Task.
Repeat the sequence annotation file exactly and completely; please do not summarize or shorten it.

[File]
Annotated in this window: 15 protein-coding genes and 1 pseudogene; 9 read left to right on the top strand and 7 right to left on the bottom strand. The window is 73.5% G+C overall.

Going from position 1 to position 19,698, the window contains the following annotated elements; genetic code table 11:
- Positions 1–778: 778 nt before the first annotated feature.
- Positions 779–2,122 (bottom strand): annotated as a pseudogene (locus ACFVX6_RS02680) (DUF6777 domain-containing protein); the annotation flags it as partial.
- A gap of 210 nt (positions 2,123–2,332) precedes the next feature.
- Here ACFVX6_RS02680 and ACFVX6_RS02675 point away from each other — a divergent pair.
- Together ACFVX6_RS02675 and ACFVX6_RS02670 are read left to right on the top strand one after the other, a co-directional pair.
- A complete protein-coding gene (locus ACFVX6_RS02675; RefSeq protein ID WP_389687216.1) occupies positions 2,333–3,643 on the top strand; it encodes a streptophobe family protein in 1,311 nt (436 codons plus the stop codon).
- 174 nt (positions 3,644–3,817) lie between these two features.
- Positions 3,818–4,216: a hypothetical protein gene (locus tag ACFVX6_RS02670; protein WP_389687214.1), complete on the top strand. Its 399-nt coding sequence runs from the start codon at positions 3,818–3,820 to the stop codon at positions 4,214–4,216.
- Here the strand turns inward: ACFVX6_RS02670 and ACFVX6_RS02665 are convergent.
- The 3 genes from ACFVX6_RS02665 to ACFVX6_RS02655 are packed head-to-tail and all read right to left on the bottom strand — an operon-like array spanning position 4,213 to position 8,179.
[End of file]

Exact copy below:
Annotated in this window: 15 protein-coding genes and 1 pseudogene; 9 read left to right on the top strand and 7 right to left on the bottom strand. The window is 73.5% G+C overall.

Going from position 1 to position 19,698, the window contains the following annotated elements; genetic code table 11:
- Positions 1–778: 778 nt before the first annotated feature.
- Positions 779–2,122 (bottom strand): annotated as a pseudogene (locus ACFVX6_RS02680) (DUF6777 domain-containing protein); the annotation flags it as partial.
- A gap of 210 nt (positions 2,123–2,332) precedes the next feature.
- Here ACFVX6_RS02680 and ACFVX6_RS02675 point away from each other — a divergent pair.
- Together ACFVX6_RS02675 and ACFVX6_RS02670 are read left to right on the top strand one after the other, a co-directional pair.
- A complete protein-coding gene (locus ACFVX6_RS02675; RefSeq protein ID WP_389687216.1) occupies positions 2,333–3,643 on the top strand; it encodes a streptophobe family protein in 1,311 nt (436 codons plus the stop codon).
- 174 nt (positions 3,644–3,817) lie between these two features.
- Positions 3,818–4,216: a hypothetical protein gene (locus tag ACFVX6_RS02670; protein WP_389687214.1), complete on the top strand. Its 399-nt coding sequence runs from the start codon at positions 3,818–3,820 to the stop codon at positions 4,214–4,216.
- Here the strand turns inward: ACFVX6_RS02670 and ACFVX6_RS02665 are convergent.
- The 3 genes from ACFVX6_RS02665 to ACFVX6_RS02655 are packed head-to-tail and all read right to left on the bottom strand — an operon-like array spanning position 4,213 to position 8,179.